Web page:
Scarcity: NNPC sells petrol for N148; private depots, N215
Petrol shortage has persisted yesterday across the country, as Depots and Petroleum Products Marketers Association of Nigeria, DAPPMAN, continued to sell petrol at N215 per litre to marketers.
This is an excess of N67 per litre or 31 per cent when compared to N148 per litre being charged at the Nigerian National Petroleum Company Limited, NNPCL depots.
Independent marketers that patronise the private depots sell the product at over N220 per litre, while the major oil marketers sell at N170 per litre at their filling stations.
Checks by Vanguard showed that many filling stations across the country were shut and the ones with stock continued to sell the product to motorists and other parties at far over the official price, while the ones selling for below N200 had long queues.In Abuja, fuel stations offering the product at the government price of N169 had queues, while the independent marketers, which were selling the product for between N220 and N300 had no queues.
In Lagos, the situation was almost the same, but the little difference being that most of the filling stations offering the product at government-regulated price did not have the product, while the ones selling for N220 also had queues.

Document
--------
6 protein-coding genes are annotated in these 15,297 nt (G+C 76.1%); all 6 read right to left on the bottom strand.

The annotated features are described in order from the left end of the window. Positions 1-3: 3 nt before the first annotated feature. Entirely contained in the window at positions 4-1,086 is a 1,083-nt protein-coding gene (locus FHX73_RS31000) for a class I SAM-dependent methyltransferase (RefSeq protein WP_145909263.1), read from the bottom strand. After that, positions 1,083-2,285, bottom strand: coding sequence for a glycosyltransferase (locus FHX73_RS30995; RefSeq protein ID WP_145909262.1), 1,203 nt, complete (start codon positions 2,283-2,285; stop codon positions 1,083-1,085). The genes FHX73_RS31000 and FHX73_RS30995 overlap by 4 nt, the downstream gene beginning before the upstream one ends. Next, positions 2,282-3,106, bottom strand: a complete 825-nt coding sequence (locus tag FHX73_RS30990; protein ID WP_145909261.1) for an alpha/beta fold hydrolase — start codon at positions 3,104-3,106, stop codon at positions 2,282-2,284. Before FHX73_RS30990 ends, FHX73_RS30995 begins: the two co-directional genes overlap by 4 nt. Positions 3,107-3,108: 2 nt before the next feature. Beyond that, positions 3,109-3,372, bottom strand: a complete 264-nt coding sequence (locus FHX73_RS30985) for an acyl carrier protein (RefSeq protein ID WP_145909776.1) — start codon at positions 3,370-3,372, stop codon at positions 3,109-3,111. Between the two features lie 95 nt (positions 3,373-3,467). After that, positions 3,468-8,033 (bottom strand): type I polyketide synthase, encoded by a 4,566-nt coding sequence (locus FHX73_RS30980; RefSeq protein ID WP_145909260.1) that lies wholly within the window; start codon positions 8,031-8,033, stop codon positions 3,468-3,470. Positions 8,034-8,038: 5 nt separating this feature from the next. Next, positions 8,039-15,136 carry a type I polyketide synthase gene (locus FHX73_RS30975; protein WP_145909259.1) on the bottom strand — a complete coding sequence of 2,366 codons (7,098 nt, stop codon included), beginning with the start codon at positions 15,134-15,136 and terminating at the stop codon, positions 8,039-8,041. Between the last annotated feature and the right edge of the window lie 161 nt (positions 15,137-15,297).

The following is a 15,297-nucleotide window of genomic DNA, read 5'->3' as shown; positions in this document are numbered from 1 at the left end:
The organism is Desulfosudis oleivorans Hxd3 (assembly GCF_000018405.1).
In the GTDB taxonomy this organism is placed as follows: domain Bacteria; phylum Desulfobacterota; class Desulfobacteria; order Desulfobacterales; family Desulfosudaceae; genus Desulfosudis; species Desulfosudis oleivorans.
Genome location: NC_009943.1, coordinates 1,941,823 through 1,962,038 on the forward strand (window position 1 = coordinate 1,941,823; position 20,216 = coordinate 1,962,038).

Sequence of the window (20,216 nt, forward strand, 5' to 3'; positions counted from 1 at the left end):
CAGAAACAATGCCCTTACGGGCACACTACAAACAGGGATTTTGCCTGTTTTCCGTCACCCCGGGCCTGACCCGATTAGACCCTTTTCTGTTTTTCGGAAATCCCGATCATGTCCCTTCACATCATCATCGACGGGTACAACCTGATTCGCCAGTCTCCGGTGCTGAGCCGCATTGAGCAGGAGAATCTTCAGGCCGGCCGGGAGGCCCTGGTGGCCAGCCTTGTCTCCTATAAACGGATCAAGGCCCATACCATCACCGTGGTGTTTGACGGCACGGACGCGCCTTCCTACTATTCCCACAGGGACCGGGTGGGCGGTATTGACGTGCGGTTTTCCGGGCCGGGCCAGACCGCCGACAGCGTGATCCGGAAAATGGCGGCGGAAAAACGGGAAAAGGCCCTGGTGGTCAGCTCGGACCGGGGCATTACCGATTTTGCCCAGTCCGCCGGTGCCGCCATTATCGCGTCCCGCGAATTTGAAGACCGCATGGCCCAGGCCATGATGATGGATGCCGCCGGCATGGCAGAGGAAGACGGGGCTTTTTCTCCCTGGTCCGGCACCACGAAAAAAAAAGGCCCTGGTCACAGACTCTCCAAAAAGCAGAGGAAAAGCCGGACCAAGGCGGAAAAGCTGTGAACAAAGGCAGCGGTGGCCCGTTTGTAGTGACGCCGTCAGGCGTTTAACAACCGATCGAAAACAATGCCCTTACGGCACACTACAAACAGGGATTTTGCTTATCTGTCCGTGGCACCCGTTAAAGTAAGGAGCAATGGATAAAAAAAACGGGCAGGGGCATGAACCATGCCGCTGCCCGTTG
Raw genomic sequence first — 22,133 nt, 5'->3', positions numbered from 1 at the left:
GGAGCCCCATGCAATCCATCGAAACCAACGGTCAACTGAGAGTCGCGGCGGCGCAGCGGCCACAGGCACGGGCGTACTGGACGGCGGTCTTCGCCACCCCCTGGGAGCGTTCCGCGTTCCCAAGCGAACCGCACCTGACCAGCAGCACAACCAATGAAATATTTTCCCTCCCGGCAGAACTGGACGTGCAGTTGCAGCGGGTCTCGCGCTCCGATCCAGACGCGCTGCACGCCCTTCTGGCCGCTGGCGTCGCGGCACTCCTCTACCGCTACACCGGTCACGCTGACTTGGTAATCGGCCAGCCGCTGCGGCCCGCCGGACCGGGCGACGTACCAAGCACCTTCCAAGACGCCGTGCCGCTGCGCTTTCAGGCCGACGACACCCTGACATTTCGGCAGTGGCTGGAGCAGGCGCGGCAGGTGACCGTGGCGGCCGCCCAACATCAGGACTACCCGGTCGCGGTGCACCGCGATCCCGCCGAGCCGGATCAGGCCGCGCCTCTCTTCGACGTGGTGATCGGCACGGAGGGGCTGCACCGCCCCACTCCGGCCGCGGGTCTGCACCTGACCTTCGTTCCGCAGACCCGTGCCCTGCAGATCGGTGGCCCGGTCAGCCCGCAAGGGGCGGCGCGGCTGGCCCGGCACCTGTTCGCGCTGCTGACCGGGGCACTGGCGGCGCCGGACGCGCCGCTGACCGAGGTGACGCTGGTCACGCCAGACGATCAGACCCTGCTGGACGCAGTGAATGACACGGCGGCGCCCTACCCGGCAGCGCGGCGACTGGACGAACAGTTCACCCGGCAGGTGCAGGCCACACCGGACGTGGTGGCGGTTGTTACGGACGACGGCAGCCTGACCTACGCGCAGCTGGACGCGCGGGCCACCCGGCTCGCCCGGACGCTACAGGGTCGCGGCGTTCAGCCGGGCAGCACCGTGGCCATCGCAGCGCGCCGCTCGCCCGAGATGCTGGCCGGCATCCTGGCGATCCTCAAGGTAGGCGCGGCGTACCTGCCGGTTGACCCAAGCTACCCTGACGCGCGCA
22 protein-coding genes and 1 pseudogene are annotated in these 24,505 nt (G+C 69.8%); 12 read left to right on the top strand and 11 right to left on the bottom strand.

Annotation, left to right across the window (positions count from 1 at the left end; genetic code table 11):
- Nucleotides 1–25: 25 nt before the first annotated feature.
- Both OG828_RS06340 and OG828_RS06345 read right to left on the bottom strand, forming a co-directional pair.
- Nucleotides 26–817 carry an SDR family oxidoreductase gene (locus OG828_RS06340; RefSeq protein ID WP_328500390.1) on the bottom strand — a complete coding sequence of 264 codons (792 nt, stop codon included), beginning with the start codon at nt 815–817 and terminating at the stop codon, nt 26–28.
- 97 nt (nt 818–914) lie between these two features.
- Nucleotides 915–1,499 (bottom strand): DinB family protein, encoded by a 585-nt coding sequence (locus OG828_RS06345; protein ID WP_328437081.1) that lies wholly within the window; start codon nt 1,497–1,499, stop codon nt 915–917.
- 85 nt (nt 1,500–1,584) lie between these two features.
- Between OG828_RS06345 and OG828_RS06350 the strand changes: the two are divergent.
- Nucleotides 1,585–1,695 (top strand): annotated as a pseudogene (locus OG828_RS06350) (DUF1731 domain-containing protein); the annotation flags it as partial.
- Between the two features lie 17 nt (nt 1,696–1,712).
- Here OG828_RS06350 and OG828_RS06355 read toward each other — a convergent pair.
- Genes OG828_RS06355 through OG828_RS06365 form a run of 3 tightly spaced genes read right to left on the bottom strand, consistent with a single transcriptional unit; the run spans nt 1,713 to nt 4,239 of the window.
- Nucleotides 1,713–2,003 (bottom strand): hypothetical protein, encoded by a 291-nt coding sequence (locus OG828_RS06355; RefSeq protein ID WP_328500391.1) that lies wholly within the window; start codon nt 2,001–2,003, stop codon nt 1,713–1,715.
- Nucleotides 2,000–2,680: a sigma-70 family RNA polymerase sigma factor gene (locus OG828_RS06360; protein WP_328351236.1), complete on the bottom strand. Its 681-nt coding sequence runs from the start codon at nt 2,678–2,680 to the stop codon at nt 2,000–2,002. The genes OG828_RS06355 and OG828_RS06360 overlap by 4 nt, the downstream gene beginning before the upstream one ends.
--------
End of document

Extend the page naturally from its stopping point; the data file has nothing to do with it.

In Lagos, black markets dotted the town, particularly in Festac Town, Maryland, Ikeja, Yaba and Mile 2 areas, as the operators charged between N300 and N400 per litre, depending on location.
Chairman, National Union of Road Transport Workers, NURTW, Kebbi Central Motor Park (Sabuwar Tasha), Birnin Kebbi, Alhaji Garba Dan-Malam, who confirmed the development, said: “As leaders, we keep advising our members to be patient; that things will be better. This is because we have hope in the current administration. As motorists, we are not only concerned with the high cost of fuel but also the high costs of vehicle spare parts.
“A typical example is just last year, we used to buy a tyre from N27,000 to N28,500 but now it goes for between N59,000 and N61,000. However, those travelling outside the country will bear witness that the current inflation is not restricted to Nigeria. It is a global trend that engulfed economies across the globe.”
The situation is worst in Lagos, where transporters have hiked fares by more than 100 per cent. At major bus terminals, commuters wait for non-available buses, while the bus drivers blame fuel shortage for the number of the few buses available, however, noting that many of the drivers are in queues at petrol stations.
Another driver explained that the few ones, who got their fuel from the black market had no option but to increase fares so as to recoup their money.